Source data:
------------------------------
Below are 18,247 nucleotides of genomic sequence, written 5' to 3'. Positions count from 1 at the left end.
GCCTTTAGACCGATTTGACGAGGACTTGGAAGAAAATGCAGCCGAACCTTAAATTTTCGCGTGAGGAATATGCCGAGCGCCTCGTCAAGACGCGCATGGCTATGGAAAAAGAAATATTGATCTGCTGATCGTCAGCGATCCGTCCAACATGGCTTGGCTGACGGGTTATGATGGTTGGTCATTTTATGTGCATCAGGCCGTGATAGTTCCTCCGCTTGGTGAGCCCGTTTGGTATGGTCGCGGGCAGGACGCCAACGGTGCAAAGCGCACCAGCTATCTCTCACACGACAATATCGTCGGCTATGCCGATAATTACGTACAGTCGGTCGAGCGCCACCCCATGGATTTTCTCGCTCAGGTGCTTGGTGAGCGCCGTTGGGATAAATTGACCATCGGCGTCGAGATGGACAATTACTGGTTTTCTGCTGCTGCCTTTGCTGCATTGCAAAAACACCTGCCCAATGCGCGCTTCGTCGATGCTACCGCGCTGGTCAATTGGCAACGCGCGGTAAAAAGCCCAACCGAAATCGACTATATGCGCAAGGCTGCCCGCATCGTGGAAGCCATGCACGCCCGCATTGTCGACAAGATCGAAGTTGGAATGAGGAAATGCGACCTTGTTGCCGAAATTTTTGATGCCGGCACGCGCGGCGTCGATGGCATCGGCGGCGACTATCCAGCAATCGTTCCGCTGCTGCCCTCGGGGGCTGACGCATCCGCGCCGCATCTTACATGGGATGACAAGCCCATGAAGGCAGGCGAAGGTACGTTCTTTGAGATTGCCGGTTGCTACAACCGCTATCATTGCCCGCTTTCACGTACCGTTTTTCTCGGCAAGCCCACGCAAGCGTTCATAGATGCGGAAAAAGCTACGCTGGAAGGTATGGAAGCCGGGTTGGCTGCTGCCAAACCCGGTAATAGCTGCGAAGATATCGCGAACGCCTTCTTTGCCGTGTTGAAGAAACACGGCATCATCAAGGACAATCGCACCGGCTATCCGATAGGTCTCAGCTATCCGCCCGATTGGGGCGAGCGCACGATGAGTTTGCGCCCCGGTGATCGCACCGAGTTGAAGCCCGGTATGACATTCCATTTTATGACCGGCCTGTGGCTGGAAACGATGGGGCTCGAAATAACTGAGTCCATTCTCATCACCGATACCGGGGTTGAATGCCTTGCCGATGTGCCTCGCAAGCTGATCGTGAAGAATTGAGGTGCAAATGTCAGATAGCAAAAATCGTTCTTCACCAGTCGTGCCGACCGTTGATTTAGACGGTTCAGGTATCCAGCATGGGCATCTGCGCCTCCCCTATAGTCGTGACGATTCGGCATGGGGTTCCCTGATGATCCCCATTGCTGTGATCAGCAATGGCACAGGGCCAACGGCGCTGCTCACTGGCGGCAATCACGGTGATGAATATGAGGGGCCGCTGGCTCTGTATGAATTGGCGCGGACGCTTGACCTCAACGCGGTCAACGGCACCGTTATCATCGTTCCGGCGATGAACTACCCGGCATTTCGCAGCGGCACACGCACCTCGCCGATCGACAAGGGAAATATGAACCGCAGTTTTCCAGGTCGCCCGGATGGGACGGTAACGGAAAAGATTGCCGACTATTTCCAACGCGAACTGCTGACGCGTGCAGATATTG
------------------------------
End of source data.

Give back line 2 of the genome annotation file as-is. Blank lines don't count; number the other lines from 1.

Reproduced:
GCCTTTAGACCGATTTGACGAGGACTTGGAAGAAAATGCAGCCGAACCTTAAATTTTCGCGTGAGGAATATGCCGAGCGCCTCGTCAAGACGCGCATGGCTATGGAAAAAGAAATATTGATCTGCTGATCGTCAGCGATCCGTCCAACATGGCTTGGCTGACGGGTTATGATGGTTGGTCATTTTATGTGCATCAGGCCGTGATAGTTCCTCCGCTTGGTGAGCCCGTTTGGTATGGTCGCGGGCAGGACGCCAACGGTGCAAAGCGCACCAGCTATCTCTCACACGACAATATCGTCGGCTATGCCGATAATTACGTACAGTCGGTCGAGCGCCACCCCATGGATTTTCTCGCTCAGGTGCTTGGTGAGCGCCGTTGGGATAAATTGACCATCGGCGTCGAGATGGACAATTACTGGTTTTCTGCTGCTGCCTTTGCTGCATTGCAAAAACACCTGCCCAATGCGCGCTTCGTCGATGCTACCGCGCTGGTCAATTGGCAACGCGCGGTAAAAAGCCCAACCGAAATCGACTATATGCGCAAGGCTGCCCGCATCGTGGAAGCCATGCACGCCCGCATTGTCGACAAGATCGAAGTTGGAATGAGGAAATGCGACCTTGTTGCCGAAATTTTTGATGCCGGCACGCGCGGCGTCGATGGCATCGGCGGCGACTATCCAGCAATCGTTCCGCTGCTGCCCTCGGGGGCTGACGCATCCGCGCCGCATCTTACATGGGATGACAAGCCCATGAAGGCAGGCGAAGGTACGTTCTTTGAGATTGCCGGTTGCTACAACCGCTATCATTGCCCGCTTTCACGTACCGTTTTTCTCGGCAAGCCCACGCAAGCGTTCATAGATGCGGAAAAAGCTACGCTGGAAGGTATGGAAGCCGGGTTGGCTGCTGCCAAACCCGGTAATAGCTGCGAAGATATCGCGAACGCCTTCTTTGCCGTGTTGAAGAAACACGGCATCATCAAGGACAATCGCACCGGCTATCCGATAGGTCTCAGCTATCCGCCCGATTGGGGCGAGCGCACGATGAGTTTGCGCCCCGGTGATCGCACCGAGTTGAAGCCCGGTATGACATTCCATTTTATGACCGGCCTGTGGCTGGAAACGATGGGGCTCGAAATAACTGAGTCCATTCTCATCACCGATACCGGGGTTGAATGCCTTGCCGATGTGCCTCGCAAGCTGATCGTGAAGAATTGAGGTGCAAATGTCAGATAGCAAAAATCGTTCTTCACCAGTCGTGCCGACCGTTGATTTAGACGGTTCAGGTATCCAGCATGGGCATCTGCGCCTCCCCTATAGTCGTGACGATTCGGCATGGGGTTCCCTGATGATCCCCATTGCTGTGATCAGCAATGGCACAGGGCCAACGGCGCTGCTCACTGGCGGCAATCACGGTGATGAATATGAGGGGCCGCTGGCTCTGTATGAATTGGCGCGGACGCTTGACCTCAACGCGGTCAACGGCACCGTTATCATCGTTCCGGCGATGAACTACCCGGCATTTCGCAGCGGCACACGCACCTCGCCGATCGACAAGGGAAATATGAACCGCAGTTTTCCAGGTCGCCCGGATGGGACGGTAACGGAAAAGATTGCCGACTATTTCCAACGCGAACTGCTGACGCGTGCAGATATTG